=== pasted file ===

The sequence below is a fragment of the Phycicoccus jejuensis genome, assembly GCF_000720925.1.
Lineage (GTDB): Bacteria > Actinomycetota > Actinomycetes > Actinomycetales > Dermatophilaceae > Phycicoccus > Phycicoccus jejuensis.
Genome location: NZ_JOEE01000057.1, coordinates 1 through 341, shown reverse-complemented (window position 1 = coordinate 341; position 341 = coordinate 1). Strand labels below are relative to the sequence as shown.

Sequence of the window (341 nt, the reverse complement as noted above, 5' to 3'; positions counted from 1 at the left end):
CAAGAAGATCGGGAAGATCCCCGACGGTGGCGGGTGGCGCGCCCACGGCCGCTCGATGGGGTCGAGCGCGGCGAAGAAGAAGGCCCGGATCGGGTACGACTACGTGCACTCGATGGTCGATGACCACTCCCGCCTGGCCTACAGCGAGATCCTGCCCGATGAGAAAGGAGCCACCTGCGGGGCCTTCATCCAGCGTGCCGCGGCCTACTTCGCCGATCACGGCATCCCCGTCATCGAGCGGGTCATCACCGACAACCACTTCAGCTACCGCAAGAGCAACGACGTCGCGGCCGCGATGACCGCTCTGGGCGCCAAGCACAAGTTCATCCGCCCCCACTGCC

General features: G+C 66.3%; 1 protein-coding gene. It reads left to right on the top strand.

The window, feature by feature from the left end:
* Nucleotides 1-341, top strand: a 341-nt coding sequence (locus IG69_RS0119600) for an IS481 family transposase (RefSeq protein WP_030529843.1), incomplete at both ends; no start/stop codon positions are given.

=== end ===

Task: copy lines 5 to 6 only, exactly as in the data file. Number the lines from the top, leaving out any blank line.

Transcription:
CAAGAAGATCGGGAAGATCCCCGACGGTGGCGGGTGGCGCGCCCACGGCCGCTCGATGGGGTCGAGCGCGGCGAAGAAGAAGGCCCGGATCGGGTACGACTACGTGCACTCGATGGTCGATGACCACTCCCGCCTGGCCTACAGCGAGATCCTGCCCGATGAGAAAGGAGCCACCTGCGGGGCCTTCATCCAGCGTGCCGCGGCCTACTTCGCCGATCACGGCATCCCCGTCATCGAGCGGGTCATCACCGACAACCACTTCAGCTACCGCAAGAGCAACGACGTCGCGGCCGCGATGACCGCTCTGGGCGCCAAGCACAAGTTCATCCGCCCCCACTGCC

General features: G+C 66.3%; 1 protein-coding gene. It reads left to right on the top strand.